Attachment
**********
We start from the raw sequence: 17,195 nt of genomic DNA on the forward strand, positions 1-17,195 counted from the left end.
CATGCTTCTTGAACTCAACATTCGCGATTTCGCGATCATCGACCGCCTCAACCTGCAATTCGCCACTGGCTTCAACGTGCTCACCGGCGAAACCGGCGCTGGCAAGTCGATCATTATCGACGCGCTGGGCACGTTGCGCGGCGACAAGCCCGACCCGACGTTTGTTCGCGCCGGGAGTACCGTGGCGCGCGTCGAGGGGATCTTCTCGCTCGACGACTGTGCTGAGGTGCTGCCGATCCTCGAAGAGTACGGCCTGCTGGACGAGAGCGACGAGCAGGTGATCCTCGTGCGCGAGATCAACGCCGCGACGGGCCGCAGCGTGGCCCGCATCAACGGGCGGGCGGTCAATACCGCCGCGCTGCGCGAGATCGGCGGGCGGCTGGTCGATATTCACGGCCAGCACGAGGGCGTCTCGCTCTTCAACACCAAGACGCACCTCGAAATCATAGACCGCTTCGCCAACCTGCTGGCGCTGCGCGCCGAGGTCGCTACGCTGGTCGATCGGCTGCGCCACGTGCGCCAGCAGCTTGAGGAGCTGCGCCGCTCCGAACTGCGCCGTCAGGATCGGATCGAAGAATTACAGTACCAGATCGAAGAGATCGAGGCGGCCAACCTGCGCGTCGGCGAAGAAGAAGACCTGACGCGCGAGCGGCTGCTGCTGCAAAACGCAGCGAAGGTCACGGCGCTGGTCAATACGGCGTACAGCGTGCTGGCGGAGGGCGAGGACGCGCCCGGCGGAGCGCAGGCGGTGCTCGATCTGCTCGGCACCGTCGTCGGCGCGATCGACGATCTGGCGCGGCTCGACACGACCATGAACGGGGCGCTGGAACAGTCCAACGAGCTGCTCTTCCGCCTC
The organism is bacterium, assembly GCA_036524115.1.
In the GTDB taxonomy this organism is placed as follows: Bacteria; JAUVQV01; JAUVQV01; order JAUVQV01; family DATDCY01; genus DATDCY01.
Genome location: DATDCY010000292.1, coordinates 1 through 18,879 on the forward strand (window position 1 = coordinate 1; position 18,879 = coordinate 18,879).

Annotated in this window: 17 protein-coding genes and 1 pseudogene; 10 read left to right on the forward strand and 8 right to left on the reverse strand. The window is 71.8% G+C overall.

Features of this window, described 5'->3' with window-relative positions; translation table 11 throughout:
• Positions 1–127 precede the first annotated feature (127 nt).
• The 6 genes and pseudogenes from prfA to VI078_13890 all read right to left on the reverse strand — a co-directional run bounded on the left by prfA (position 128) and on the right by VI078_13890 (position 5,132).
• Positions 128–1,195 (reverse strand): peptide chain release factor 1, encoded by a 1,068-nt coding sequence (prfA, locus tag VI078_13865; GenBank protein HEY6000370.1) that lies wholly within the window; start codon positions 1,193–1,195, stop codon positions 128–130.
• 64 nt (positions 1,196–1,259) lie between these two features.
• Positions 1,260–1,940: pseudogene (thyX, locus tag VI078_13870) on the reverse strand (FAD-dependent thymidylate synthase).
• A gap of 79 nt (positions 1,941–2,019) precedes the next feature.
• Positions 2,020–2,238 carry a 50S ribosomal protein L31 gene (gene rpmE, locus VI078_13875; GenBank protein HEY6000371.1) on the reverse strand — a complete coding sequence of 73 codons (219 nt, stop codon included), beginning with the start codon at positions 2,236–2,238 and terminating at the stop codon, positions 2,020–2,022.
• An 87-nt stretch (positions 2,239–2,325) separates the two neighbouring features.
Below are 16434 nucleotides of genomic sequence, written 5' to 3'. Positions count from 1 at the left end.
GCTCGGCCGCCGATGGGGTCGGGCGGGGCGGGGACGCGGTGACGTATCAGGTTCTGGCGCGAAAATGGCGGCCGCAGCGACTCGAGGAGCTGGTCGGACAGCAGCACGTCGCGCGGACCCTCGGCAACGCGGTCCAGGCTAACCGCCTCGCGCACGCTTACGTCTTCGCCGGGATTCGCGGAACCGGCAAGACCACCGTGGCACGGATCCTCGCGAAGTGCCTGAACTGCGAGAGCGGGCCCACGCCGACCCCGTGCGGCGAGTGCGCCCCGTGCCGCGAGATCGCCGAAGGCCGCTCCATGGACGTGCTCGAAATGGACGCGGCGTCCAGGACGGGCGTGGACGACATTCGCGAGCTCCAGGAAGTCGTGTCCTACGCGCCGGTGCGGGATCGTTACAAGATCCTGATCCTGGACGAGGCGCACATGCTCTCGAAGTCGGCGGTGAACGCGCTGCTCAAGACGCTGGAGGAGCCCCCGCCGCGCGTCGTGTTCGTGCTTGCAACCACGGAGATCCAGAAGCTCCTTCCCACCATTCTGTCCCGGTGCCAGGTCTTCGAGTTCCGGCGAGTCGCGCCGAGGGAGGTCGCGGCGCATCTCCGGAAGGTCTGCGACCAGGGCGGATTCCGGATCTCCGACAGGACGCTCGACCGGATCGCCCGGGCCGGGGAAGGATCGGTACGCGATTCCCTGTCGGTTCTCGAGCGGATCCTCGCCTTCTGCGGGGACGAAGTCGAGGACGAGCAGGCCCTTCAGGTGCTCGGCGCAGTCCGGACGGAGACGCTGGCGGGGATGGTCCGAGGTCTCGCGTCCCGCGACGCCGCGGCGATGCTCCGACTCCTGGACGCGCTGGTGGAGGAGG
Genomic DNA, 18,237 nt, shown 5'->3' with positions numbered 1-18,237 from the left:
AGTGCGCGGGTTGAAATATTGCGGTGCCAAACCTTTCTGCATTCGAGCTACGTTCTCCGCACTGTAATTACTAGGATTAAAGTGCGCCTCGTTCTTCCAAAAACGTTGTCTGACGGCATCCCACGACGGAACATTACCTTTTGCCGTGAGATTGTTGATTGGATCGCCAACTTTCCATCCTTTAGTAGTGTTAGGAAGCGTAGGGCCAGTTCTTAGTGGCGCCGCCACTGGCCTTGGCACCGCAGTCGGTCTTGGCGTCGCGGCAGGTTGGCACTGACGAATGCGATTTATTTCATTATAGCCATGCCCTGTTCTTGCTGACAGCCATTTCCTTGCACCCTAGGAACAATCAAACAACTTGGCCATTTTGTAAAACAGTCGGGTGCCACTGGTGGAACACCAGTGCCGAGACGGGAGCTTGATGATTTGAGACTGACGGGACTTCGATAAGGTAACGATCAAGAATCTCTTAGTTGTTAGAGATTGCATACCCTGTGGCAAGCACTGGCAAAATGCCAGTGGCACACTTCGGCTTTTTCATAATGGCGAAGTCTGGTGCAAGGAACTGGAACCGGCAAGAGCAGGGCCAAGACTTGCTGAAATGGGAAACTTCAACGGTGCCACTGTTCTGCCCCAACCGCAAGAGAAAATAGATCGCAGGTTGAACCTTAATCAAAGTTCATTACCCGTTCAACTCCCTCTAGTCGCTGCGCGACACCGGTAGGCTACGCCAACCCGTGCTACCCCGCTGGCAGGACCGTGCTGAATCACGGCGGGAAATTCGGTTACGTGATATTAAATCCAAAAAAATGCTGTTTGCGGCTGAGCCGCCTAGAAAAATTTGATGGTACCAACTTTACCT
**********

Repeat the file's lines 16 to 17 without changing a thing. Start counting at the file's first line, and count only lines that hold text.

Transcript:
Below are 16434 nucleotides of genomic sequence, written 5' to 3'. Positions count from 1 at the left end.
GCTCGGCCGCCGATGGGGTCGGGCGGGGCGGGGACGCGGTGACGTATCAGGTTCTGGCGCGAAAATGGCGGCCGCAGCGACTCGAGGAGCTGGTCGGACAGCAGCACGTCGCGCGGACCCTCGGCAACGCGGTCCAGGCTAACCGCCTCGCGCACGCTTACGTCTTCGCCGGGATTCGCGGAACCGGCAAGACCACCGTGGCACGGATCCTCGCGAAGTGCCTGAACTGCGAGAGCGGGCCCACGCCGACCCCGTGCGGCGAGTGCGCCCCGTGCCGCGAGATCGCCGAAGGCCGCTCCATGGACGTGCTCGAAATGGACGCGGCGTCCAGGACGGGCGTGGACGACATTCGCGAGCTCCAGGAAGTCGTGTCCTACGCGCCGGTGCGGGATCGTTACAAGATCCTGATCCTGGACGAGGCGCACATGCTCTCGAAGTCGGCGGTGAACGCGCTGCTCAAGACGCTGGAGGAGCCCCCGCCGCGCGTCGTGTTCGTGCTTGCAACCACGGAGATCCAGAAGCTCCTTCCCACCATTCTGTCCCGGTGCCAGGTCTTCGAGTTCCGGCGAGTCGCGCCGAGGGAGGTCGCGGCGCATCTCCGGAAGGTCTGCGACCAGGGCGGATTCCGGATCTCCGACAGGACGCTCGACCGGATCGCCCGGGCCGGGGAAGGATCGGTACGCGATTCCCTGTCGGTTCTCGAGCGGATCCTCGCCTTCTGCGGGGACGAAGTCGAGGACGAGCAGGCCCTTCAGGTGCTCGGCGCAGTCCGGACGGAGACGCTGGCGGGGATGGTCCGAGGTCTCGCGTCCCGCGACGCCGCGGCGATGCTCCGACTCCTGGACGCGCTGGTGGAGGAGG